The film's complexities are not limited to its screenplay alone as the story's tone and mood are set through the use of striking visuals. The exteriors, which were shot in Belgium2, provide cinematographer Pier Ludivico Pavoni's lens with beautiful canals, and tranquil village scenery which matches the time frame of the film's narrative to perfection. However, it is within the confines of the studio that Pavoni's talent shines the most. The sets drip with a dark, ominous atmosphere, which he accentuates with vibrant off-setting colors. For example there is simple scene in which the mysterious Elfie emerges from the darkness to descend a stairwell that's bathed in the films dominant color scheme of blues, grays, and browns. She is wearing a yellow dress, and holding two red roses which creates an arresting image for the viewer that stands in stark contrast to the character's surroundings. This evocative use of color is consistent throughout Mill of the Stone Women and provides the feature with a deep, rich, visual aesthetic.
Set design is key to creating the film's unsettling atmosphere. The interior of the titular mill features an overwhelming, expressionistic feel that relies on odd structural designs and slants. Stairways stand at crooked angles, and doors hang off center creating a nightmarish landscape. In the middle of this gloom-filled structure sits the carousel, a motorized diorama which depicts the fates of women accused as criminals in gory detail. This sophisticated piece of machinery operates through the use of a series of gears which cause its morbid wax caricatures to be propelled forward in a terrifying series of lurching motions. It's a ghastly set piece that will be remembered by the viewer long after the film's finale.
Juxtaposing the film's distinct, eerie visuals is the work of composer Carlo Innocenzi. Although he is best known for his work on Italian peplum's and action movies, Innocenzi offers up something different here with a dark, sinister score that blends to perfection with the haunted evironment created by Pavoni. His piano driven arrangements enhance the films sequences of terror by piling on layers of percussion, and strings as the scene intensifies turning such moments into tension filled climaxes. It's a shame Innocenzi didn't contribute more to the horror genre, because as the score here attests, he displays a natural talent for the required dynamics.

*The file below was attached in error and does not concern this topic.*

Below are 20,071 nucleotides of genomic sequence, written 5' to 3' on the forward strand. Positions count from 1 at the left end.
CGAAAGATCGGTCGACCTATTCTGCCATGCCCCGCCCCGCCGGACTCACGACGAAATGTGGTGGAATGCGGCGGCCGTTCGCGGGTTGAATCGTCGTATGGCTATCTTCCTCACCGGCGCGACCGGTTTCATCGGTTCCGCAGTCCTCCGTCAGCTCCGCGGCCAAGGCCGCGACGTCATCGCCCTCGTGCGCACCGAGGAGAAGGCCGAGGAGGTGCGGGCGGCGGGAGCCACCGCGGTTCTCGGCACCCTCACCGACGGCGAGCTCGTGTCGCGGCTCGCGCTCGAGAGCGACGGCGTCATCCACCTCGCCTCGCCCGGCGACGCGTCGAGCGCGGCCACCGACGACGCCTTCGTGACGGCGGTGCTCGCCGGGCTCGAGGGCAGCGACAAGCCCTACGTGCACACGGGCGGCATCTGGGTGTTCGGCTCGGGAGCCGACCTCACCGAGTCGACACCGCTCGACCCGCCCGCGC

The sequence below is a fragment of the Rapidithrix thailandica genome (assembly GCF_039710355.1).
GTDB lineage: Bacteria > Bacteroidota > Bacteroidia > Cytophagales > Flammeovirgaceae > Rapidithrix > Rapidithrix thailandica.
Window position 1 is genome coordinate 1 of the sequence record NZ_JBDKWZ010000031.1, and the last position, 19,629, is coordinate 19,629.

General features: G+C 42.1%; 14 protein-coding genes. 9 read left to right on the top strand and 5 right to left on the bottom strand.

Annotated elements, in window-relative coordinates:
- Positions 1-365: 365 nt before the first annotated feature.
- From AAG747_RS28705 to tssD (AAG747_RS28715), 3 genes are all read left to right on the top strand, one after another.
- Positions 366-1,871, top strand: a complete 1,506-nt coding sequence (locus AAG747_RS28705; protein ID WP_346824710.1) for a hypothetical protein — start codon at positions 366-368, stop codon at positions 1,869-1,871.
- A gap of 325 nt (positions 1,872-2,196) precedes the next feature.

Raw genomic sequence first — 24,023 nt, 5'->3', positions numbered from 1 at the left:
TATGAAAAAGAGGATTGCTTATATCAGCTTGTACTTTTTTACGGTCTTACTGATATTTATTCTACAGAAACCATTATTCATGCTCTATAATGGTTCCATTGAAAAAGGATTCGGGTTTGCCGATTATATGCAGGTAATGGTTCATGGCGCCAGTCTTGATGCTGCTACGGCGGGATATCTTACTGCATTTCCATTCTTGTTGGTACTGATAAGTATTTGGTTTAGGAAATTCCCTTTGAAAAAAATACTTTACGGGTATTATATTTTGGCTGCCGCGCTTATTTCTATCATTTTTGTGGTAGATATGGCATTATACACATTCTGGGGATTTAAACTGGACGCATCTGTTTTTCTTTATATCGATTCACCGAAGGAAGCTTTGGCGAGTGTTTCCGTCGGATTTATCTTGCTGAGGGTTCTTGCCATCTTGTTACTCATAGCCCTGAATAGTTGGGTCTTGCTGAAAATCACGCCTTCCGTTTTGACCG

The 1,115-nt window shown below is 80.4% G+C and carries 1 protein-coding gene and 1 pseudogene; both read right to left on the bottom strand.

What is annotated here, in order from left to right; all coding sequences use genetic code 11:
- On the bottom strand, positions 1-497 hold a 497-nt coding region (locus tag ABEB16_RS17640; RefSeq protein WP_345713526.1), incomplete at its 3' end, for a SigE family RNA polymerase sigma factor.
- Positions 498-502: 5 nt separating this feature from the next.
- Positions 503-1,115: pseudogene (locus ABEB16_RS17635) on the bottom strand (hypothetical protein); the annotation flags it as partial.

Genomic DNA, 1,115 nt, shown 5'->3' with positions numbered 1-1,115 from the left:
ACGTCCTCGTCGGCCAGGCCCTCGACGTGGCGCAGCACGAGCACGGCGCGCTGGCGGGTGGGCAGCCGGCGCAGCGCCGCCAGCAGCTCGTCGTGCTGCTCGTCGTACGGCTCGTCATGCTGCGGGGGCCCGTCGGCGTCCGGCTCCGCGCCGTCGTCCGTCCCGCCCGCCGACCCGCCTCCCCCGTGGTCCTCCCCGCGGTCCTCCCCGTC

These aforementioned artistic elements work in layers to create the films overall sense of mood with Hans's hallucination sequence being a primary example. After receiving a sedative from Dr. Bohlem, Hans begins to stumble from one room to the next, putting the mill's bizarre architecture on full display. Pavoni, in turn, fills these rooms with shadows and occasional flashes of red or blue light which adds to the chilling atmosphere. Underlying this is Innocenzi's score which uses its central motif to build tension, and piercing high pitched arrangements to punctuate terror, as Hans begins to unravel the mystery of the Mill through a series of spectral visions. In these scenes, like many others throughout the film, the combination of visuals and sound allow the film to take on a dreamlike quality that is both ominous as well as frightening.
Fans of 1960s Euro-horror will find a lot to like in director Giorgio Ferroni's Mill of the Stone Women. All of the decade's brilliance, beauty, and sense of the fantastique are prevalent within this underrated chiller which deserves to be seen by a much wider audience as it epitomizes everything you hope to find in a forgotten classic.